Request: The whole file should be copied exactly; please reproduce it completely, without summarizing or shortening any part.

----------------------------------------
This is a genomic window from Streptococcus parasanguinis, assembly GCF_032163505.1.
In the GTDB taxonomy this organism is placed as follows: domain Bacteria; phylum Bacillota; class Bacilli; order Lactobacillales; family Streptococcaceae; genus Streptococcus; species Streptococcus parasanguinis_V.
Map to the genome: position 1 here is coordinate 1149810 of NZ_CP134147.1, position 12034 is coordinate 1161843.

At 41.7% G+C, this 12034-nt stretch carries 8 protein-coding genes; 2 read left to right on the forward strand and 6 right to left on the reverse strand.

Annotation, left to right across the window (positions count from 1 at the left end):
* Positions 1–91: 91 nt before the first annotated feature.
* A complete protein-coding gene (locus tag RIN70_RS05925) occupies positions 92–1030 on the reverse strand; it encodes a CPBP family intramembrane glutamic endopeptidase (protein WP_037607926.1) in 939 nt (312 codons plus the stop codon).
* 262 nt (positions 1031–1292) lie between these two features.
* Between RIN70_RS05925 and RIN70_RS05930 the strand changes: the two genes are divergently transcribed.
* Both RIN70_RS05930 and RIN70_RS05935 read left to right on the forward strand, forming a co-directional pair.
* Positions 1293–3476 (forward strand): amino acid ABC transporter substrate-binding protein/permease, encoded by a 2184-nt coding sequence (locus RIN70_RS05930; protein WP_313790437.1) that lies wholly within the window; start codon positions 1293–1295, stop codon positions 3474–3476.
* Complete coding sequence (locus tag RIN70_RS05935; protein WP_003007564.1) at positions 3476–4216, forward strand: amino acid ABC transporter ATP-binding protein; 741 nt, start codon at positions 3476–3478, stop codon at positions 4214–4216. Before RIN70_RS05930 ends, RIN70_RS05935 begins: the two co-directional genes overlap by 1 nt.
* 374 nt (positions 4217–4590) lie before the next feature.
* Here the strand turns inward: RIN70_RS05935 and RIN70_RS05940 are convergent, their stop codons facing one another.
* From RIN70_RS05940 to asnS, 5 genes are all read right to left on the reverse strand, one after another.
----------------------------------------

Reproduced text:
This is a genomic window from Streptococcus parasanguinis, assembly GCF_032163505.1.
In the GTDB taxonomy this organism is placed as follows: domain Bacteria; phylum Bacillota; class Bacilli; order Lactobacillales; family Streptococcaceae; genus Streptococcus; species Streptococcus parasanguinis_V.
Map to the genome: position 1 here is coordinate 1149810 of NZ_CP134147.1, position 12034 is coordinate 1161843.

At 41.7% G+C, this 12034-nt stretch carries 8 protein-coding genes; 2 read left to right on the forward strand and 6 right to left on the reverse strand.

Annotation, left to right across the window (positions count from 1 at the left end):
* Positions 1–91: 91 nt before the first annotated feature.
* A complete protein-coding gene (locus tag RIN70_RS05925) occupies positions 92–1030 on the reverse strand; it encodes a CPBP family intramembrane glutamic endopeptidase (protein WP_037607926.1) in 939 nt (312 codons plus the stop codon).
* 262 nt (positions 1031–1292) lie between these two features.
* Between RIN70_RS05925 and RIN70_RS05930 the strand changes: the two genes are divergently transcribed.
* Both RIN70_RS05930 and RIN70_RS05935 read left to right on the forward strand, forming a co-directional pair.
* Positions 1293–3476 (forward strand): amino acid ABC transporter substrate-binding protein/permease, encoded by a 2184-nt coding sequence (locus RIN70_RS05930; protein WP_313790437.1) that lies wholly within the window; start codon positions 1293–1295, stop codon positions 3474–3476.
* Complete coding sequence (locus tag RIN70_RS05935; protein WP_003007564.1) at positions 3476–4216, forward strand: amino acid ABC transporter ATP-binding protein; 741 nt, start codon at positions 3476–3478, stop codon at positions 4214–4216. Before RIN70_RS05930 ends, RIN70_RS05935 begins: the two co-directional genes overlap by 1 nt.
* 374 nt (positions 4217–4590) lie before the next feature.
* Here the strand turns inward: RIN70_RS05935 and RIN70_RS05940 are convergent, their stop codons facing one another.
* From RIN70_RS05940 to asnS, 5 genes are all read right to left on the reverse strand, one after another.